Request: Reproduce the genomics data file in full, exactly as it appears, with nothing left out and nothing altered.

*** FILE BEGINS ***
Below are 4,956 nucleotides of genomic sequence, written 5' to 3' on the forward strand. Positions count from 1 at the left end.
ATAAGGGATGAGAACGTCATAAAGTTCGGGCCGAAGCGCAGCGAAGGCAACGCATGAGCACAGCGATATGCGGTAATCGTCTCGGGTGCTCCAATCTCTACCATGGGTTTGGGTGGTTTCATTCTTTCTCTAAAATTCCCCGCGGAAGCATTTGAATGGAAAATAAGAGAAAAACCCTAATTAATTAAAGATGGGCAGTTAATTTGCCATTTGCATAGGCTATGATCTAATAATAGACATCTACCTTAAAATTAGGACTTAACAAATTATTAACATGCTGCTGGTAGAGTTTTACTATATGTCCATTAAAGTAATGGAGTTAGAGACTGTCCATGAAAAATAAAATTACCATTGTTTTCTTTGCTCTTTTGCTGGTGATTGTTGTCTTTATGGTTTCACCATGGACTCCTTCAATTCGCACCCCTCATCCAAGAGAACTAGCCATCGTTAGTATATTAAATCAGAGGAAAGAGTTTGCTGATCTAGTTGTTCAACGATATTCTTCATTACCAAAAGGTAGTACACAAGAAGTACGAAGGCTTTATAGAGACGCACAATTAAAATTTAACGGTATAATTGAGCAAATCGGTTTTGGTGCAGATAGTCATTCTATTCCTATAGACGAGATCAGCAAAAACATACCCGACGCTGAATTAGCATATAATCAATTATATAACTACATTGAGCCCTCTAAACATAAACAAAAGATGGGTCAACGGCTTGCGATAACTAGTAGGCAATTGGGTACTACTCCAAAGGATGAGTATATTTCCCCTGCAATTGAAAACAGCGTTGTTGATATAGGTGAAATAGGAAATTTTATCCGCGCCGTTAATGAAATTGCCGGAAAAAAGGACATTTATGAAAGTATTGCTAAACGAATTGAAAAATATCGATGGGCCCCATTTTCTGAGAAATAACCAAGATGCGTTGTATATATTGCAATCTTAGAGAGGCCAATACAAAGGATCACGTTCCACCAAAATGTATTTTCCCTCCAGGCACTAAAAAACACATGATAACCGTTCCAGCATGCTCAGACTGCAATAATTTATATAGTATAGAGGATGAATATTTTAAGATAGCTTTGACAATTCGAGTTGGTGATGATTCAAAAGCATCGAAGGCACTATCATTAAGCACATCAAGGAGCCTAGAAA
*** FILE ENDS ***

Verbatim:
Below are 4,956 nucleotides of genomic sequence, written 5' to 3' on the forward strand. Positions count from 1 at the left end.
ATAAGGGATGAGAACGTCATAAAGTTCGGGCCGAAGCGCAGCGAAGGCAACGCATGAGCACAGCGATATGCGGTAATCGTCTCGGGTGCTCCAATCTCTACCATGGGTTTGGGTGGTTTCATTCTTTCTCTAAAATTCCCCGCGGAAGCATTTGAATGGAAAATAAGAGAAAAACCCTAATTAATTAAAGATGGGCAGTTAATTTGCCATTTGCATAGGCTATGATCTAATAATAGACATCTACCTTAAAATTAGGACTTAACAAATTATTAACATGCTGCTGGTAGAGTTTTACTATATGTCCATTAAAGTAATGGAGTTAGAGACTGTCCATGAAAAATAAAATTACCATTGTTTTCTTTGCTCTTTTGCTGGTGATTGTTGTCTTTATGGTTTCACCATGGACTCCTTCAATTCGCACCCCTCATCCAAGAGAACTAGCCATCGTTAGTATATTAAATCAGAGGAAAGAGTTTGCTGATCTAGTTGTTCAACGATATTCTTCATTACCAAAAGGTAGTACACAAGAAGTACGAAGGCTTTATAGAGACGCACAATTAAAATTTAACGGTATAATTGAGCAAATCGGTTTTGGTGCAGATAGTCATTCTATTCCTATAGACGAGATCAGCAAAAACATACCCGACGCTGAATTAGCATATAATCAATTATATAACTACATTGAGCCCTCTAAACATAAACAAAAGATGGGTCAACGGCTTGCGATAACTAGTAGGCAATTGGGTACTACTCCAAAGGATGAGTATATTTCCCCTGCAATTGAAAACAGCGTTGTTGATATAGGTGAAATAGGAAATTTTATCCGCGCCGTTAATGAAATTGCCGGAAAAAAGGACATTTATGAAAGTATTGCTAAACGAATTGAAAAATATCGATGGGCCCCATTTTCTGAGAAATAACCAAGATGCGTTGTATATATTGCAATCTTAGAGAGGCCAATACAAAGGATCACGTTCCACCAAAATGTATTTTCCCTCCAGGCACTAAAAAACACATGATAACCGTTCCAGCATGCTCAGACTGCAATAATTTATATAGTATAGAGGATGAATATTTTAAGATAGCTTTGACAATTCGAGTTGGTGATGATTCAAAAGCATCGAAGGCACTATCATTAAGCACATCAAGGAGCCTAGAAA